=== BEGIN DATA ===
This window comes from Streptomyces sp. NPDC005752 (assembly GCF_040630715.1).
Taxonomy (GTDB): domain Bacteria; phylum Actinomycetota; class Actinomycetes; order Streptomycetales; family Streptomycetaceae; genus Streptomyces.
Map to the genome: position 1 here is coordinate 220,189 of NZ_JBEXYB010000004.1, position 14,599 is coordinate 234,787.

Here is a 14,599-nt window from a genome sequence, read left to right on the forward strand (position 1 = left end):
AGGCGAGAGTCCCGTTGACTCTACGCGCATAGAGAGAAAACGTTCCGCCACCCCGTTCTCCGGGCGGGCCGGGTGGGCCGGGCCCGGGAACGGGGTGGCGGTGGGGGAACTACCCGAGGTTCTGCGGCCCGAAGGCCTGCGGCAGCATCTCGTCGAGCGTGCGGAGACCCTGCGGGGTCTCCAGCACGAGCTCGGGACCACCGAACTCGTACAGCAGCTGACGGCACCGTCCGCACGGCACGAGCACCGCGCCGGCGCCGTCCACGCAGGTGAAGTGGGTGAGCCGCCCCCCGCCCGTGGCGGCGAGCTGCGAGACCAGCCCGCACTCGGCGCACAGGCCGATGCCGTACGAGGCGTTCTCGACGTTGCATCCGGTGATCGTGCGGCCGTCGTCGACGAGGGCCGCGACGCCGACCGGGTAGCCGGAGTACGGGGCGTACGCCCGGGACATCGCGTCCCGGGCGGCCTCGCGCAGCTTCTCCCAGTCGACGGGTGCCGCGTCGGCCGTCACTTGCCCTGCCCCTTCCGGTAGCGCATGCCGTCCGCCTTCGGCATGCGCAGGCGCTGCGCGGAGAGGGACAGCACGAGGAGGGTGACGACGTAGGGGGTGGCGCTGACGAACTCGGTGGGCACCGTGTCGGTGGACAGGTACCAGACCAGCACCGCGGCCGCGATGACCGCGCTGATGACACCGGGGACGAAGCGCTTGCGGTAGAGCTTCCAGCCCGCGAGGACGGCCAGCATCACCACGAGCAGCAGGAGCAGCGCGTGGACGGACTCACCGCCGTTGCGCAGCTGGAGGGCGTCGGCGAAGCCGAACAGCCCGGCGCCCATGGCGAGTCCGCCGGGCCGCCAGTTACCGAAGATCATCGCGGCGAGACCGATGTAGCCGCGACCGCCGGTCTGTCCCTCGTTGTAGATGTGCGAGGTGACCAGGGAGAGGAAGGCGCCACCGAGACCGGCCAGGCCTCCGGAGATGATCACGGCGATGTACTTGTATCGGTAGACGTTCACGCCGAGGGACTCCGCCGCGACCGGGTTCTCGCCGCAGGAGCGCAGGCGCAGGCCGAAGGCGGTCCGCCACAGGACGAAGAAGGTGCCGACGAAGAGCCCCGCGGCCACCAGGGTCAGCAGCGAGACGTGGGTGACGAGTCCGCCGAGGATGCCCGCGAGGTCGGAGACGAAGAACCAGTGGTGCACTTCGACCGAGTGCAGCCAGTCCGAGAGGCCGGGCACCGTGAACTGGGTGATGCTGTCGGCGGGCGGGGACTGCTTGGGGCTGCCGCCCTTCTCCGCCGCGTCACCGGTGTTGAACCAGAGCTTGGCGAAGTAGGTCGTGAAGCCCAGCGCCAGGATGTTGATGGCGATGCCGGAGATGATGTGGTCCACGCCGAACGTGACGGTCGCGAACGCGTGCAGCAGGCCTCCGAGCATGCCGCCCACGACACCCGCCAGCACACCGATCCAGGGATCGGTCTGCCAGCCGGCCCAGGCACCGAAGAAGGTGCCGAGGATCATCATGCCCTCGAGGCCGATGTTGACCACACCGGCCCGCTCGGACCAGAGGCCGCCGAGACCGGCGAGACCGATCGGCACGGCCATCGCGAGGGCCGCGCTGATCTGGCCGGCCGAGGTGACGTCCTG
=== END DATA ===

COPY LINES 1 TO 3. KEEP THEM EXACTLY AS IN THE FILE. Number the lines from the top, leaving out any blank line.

This window comes from Streptomyces sp. NPDC005752 (assembly GCF_040630715.1).
Taxonomy (GTDB): domain Bacteria; phylum Actinomycetota; class Actinomycetes; order Streptomycetales; family Streptomycetaceae; genus Streptomyces.
Map to the genome: position 1 here is coordinate 220,189 of NZ_JBEXYB010000004.1, position 14,599 is coordinate 234,787.